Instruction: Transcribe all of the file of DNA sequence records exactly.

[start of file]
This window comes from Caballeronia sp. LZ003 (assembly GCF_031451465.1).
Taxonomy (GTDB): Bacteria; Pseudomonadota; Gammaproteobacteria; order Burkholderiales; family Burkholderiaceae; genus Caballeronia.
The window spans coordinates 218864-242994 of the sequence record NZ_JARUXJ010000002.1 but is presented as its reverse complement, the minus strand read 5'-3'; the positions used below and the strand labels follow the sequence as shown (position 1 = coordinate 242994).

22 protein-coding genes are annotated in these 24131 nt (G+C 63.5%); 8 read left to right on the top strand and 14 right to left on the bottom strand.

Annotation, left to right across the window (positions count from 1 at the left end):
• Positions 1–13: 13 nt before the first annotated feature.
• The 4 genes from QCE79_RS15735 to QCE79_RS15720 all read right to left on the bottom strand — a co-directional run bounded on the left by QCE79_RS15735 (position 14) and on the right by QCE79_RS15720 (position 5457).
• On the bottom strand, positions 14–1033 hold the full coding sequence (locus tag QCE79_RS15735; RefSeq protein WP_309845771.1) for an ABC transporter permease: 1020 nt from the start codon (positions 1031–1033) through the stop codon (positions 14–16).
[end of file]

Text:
This window comes from Caballeronia sp. LZ003 (assembly GCF_031451465.1).
Taxonomy (GTDB): Bacteria; Pseudomonadota; Gammaproteobacteria; order Burkholderiales; family Burkholderiaceae; genus Caballeronia.
The window spans coordinates 218864-242994 of the sequence record NZ_JARUXJ010000002.1 but is presented as its reverse complement, the minus strand read 5'-3'; the positions used below and the strand labels follow the sequence as shown (position 1 = coordinate 242994).

22 protein-coding genes are annotated in these 24131 nt (G+C 63.5%); 8 read left to right on the top strand and 14 right to left on the bottom strand.

Annotation, left to right across the window (positions count from 1 at the left end):
• Positions 1–13: 13 nt before the first annotated feature.
• The 4 genes from QCE79_RS15735 to QCE79_RS15720 all read right to left on the bottom strand — a co-directional run bounded on the left by QCE79_RS15735 (position 14) and on the right by QCE79_RS15720 (position 5457).
• On the bottom strand, positions 14–1033 hold the full coding sequence (locus tag QCE79_RS15735; RefSeq protein WP_309845771.1) for an ABC transporter permease: 1020 nt from the start codon (positions 1031–1033) through the stop codon (positions 14–16).